In this phrase, the heat of mixing and phase change are neglected. The first term represents theoverpotentials during charge transfer at the interface and ohmic losses. The second term is thereversible entropic heat from the reaction [5].2.3.Thermal management impact on battery performancePerformance of lithium-ion cell is very dependent on the temperature of the cell. Lithiumbatteries have an optimum working temperature at 15-35oC [1]. Operators outside of this rangewill have a negative impact on the performance and lifetime of the batteries. The main impactsof the improper battery temperatures are reviewed here.2.3.1. Degrading performanceHigh cell temperatures lead to an increase in the cell internal resistance which will reduce theoutput power. In addition, higher temperatures will increase the cycle performance loss. Cycleloss is the capacity abatement of the cells when it is cycled (e.g. charged then discharged). Cellsthat operate at higher temperature have a higher capacity loss after each cycle in comparisonwill cell at lower temperatures [6].2.3.2. Temperature distributionAs the battery packs increase in size and charge/discharge rate, more heat will be generated inthem. If this heat is not dissipated properly, it will accumulate inside the battery packs. Inaddition to that convective heat transfer is higher at the outer surfaces of the pack. Thus, therewill be uneven temperature distribution inside the battery packs. As discussed in the previoussection, the performance of a cell is highly dependent on its temperature. This means thattemperature maldistribution will lead to capacity variability between cells. This will create avicious cycle where the cells with proper temperature need to deliver higher power tocompensate for the low performing cells, which by itself leads to an increase in celltemperature [7]. In addition, lithium cells are low tolerance to overcharge therefore the overallcharging capacity of a battery pack is limited to its lowest performing cell [8].9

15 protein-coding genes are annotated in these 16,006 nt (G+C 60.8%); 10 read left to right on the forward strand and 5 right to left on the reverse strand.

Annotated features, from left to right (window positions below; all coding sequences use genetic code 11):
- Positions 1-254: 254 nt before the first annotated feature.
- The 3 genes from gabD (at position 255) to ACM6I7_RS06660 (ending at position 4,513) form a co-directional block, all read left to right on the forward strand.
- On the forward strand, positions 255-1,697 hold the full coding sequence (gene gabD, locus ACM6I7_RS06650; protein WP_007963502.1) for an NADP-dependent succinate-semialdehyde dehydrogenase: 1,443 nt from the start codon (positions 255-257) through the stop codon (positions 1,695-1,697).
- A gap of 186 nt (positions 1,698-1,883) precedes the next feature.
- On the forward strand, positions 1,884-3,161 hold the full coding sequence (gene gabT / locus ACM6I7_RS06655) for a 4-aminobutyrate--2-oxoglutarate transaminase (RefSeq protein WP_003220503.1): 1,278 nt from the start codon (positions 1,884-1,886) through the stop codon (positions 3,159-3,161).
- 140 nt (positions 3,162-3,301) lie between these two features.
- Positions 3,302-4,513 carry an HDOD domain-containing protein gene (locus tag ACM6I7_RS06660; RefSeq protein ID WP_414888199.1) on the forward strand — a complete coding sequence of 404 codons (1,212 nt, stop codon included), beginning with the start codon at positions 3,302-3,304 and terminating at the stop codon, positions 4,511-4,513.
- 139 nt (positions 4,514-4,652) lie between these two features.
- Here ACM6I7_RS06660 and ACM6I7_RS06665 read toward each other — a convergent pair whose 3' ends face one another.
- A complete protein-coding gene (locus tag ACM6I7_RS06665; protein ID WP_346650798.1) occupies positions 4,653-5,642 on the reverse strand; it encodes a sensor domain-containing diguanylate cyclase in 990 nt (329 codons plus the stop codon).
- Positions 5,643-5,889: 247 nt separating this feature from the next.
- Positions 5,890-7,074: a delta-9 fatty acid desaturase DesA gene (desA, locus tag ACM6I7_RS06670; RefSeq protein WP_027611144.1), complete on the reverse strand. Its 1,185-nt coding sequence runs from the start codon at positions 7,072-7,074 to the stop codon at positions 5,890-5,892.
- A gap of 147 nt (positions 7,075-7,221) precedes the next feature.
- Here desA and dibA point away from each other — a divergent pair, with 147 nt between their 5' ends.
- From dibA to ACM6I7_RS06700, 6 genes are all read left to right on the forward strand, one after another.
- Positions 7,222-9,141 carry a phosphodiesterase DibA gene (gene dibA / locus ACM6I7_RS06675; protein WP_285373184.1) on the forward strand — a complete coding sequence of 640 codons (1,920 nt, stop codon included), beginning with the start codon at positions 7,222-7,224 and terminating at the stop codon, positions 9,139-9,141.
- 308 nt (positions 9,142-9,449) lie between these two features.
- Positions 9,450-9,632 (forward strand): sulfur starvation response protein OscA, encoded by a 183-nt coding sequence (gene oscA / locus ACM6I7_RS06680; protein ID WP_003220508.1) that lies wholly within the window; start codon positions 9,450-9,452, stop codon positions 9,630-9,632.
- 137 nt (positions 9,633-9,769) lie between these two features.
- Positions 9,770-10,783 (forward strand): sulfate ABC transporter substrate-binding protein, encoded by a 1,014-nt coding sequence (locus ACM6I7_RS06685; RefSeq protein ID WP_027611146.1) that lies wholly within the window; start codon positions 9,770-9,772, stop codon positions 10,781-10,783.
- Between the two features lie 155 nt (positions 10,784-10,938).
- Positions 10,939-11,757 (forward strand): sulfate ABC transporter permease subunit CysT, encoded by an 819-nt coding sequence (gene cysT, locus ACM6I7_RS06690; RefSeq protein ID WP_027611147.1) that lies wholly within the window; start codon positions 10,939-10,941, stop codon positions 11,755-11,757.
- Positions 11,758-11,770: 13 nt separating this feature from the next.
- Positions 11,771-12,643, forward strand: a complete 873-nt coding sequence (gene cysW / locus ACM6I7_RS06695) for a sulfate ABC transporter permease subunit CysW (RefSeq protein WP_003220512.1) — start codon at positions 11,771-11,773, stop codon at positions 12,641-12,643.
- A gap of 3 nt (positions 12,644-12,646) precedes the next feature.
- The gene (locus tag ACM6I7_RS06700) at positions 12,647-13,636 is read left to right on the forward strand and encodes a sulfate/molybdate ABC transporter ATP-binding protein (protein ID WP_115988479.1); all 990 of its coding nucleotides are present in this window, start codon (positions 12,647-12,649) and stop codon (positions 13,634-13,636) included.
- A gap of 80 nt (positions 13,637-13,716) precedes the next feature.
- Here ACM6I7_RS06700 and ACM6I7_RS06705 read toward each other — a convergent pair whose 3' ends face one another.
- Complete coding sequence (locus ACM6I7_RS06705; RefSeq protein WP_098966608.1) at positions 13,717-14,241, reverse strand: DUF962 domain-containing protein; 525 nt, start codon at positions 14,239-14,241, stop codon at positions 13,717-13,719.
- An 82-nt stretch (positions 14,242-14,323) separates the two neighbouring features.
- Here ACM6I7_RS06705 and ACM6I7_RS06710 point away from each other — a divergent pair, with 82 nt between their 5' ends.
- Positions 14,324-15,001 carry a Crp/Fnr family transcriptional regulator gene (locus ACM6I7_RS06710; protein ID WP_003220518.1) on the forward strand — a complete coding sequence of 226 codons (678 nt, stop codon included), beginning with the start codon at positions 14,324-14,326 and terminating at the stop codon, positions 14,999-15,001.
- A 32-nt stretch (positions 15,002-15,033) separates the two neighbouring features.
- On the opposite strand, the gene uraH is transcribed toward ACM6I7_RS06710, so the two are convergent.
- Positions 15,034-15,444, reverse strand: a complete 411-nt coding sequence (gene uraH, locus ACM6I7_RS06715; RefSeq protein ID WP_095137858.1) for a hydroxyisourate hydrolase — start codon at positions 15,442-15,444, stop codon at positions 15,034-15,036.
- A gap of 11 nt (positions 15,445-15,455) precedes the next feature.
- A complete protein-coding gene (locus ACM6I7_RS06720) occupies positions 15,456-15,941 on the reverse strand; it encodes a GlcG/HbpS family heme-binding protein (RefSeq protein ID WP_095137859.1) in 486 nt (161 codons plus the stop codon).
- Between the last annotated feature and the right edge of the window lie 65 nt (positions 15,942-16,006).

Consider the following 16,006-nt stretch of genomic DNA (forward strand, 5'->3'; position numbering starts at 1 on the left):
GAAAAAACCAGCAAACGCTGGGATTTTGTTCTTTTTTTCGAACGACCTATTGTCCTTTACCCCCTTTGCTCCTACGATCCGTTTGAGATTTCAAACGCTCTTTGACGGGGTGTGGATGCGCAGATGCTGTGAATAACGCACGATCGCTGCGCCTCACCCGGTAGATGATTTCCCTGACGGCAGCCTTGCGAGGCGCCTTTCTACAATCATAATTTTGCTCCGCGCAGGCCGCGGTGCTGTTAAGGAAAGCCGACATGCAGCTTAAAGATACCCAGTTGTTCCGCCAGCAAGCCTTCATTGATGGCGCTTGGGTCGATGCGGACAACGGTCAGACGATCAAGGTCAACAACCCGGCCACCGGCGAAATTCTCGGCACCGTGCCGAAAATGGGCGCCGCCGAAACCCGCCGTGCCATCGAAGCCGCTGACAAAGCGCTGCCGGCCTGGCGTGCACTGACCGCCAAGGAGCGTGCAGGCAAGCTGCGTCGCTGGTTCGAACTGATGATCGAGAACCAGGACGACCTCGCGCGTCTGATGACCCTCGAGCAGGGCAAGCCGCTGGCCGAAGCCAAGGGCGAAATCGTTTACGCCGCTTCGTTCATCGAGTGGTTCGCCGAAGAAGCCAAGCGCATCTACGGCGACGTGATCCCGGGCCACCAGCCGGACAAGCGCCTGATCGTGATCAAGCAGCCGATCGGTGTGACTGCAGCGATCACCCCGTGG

2.3.3. Thermal RunawayWhen the cell temperature goes above a certain limit, it will allow a series of undesirableexothermic reactions to occur which will further increase the temperature. This chain typereaction will continue and lead to an incident called thermal runaway.Feng et al. [9] performed an experimental study on prismatic 25 Ah Li-ion batteries and herecorded up to 870oC internal cell temperature. The high amount of heat and gas producedduring a thermal runaway can lead to fire and explosion if it is not managed properly.Thermal runaway can occur for several reasons such as high temperature, overcharge, shortcircuit and nail penetration. In this review, the focus has been on thermally caused incidents.Thermal runaway is initiated at about 90oC when the SEI (solid electrolyte interface)decomposes. SEI is the protection between the negative electrode and liquid electrolyte. WithSEI damaged, the electrolyte and electrode will start reacting at around 100 oC. This reaction ishighly exothermic and will further increase the temperature. At 130 oC the separator betweenanode and cathode melts down and causes an internal short circuit. At 200 oC a chain reactionmight start, first the lithium metal oxide and then the electrolyte will react with oxygen anddecompose [1].2.4.Battery thermal management system (BTMS)As discussed in previous sections, the inappropriate battery temperature will have a negativeimpact on the performance, lifetime and safety of the batteries. Therefore, a BTMS is requiredfor every battery system. The primary duty of a BTMS is to keep the batteries in the optimumtemperature range and maintain an even temperature distribution in the battery pack.Afterward, other factors such as weight, size, reliability and the cost must be taken intoconsideration based on the application of the battery packs.The most common thermal management methods for battery packs are reviewed here.2.4.1. Air coolingAir is the most conventional way for cooling and has been used widely in various industries. Dueto low heat capacity and low thermal conductivity, air might not seem to be a good cooling10